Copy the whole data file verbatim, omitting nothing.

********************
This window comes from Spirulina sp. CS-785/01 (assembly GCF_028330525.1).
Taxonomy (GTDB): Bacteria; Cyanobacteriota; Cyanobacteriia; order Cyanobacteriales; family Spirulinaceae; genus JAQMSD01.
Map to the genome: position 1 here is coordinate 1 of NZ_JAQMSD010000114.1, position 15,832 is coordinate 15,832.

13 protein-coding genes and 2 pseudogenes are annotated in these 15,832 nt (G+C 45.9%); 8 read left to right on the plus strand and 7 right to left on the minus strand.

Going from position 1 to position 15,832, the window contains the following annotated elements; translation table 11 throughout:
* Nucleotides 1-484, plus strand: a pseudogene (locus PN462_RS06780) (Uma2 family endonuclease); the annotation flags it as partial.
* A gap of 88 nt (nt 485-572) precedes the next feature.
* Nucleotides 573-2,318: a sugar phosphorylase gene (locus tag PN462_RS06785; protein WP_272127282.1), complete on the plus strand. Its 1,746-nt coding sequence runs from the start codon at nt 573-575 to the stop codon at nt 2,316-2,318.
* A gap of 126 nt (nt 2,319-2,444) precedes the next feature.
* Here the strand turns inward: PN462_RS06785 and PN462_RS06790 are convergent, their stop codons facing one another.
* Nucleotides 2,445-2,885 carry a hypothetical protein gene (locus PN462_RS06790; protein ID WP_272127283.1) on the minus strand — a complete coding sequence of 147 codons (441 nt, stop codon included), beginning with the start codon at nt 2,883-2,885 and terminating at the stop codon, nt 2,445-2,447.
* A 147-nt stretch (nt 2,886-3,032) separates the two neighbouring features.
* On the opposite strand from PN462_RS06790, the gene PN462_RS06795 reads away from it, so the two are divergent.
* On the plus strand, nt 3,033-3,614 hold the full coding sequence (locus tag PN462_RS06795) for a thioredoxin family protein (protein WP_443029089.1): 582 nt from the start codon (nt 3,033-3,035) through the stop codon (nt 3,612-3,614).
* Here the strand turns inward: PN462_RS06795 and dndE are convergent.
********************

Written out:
This window comes from Spirulina sp. CS-785/01 (assembly GCF_028330525.1).
Taxonomy (GTDB): Bacteria; Cyanobacteriota; Cyanobacteriia; order Cyanobacteriales; family Spirulinaceae; genus JAQMSD01.
Map to the genome: position 1 here is coordinate 1 of NZ_JAQMSD010000114.1, position 15,832 is coordinate 15,832.

13 protein-coding genes and 2 pseudogenes are annotated in these 15,832 nt (G+C 45.9%); 8 read left to right on the plus strand and 7 right to left on the minus strand.

Going from position 1 to position 15,832, the window contains the following annotated elements; translation table 11 throughout:
* Nucleotides 1-484, plus strand: a pseudogene (locus PN462_RS06780) (Uma2 family endonuclease); the annotation flags it as partial.
* A gap of 88 nt (nt 485-572) precedes the next feature.
* Nucleotides 573-2,318: a sugar phosphorylase gene (locus tag PN462_RS06785; protein WP_272127282.1), complete on the plus strand. Its 1,746-nt coding sequence runs from the start codon at nt 573-575 to the stop codon at nt 2,316-2,318.
* A gap of 126 nt (nt 2,319-2,444) precedes the next feature.
* Here the strand turns inward: PN462_RS06785 and PN462_RS06790 are convergent, their stop codons facing one another.
* Nucleotides 2,445-2,885 carry a hypothetical protein gene (locus PN462_RS06790; protein ID WP_272127283.1) on the minus strand — a complete coding sequence of 147 codons (441 nt, stop codon included), beginning with the start codon at nt 2,883-2,885 and terminating at the stop codon, nt 2,445-2,447.
* A 147-nt stretch (nt 2,886-3,032) separates the two neighbouring features.
* On the opposite strand from PN462_RS06790, the gene PN462_RS06795 reads away from it, so the two are divergent.
* On the plus strand, nt 3,033-3,614 hold the full coding sequence (locus tag PN462_RS06795) for a thioredoxin family protein (protein WP_443029089.1): 582 nt from the start codon (nt 3,033-3,035) through the stop codon (nt 3,612-3,614).
* Here the strand turns inward: PN462_RS06795 and dndE are convergent.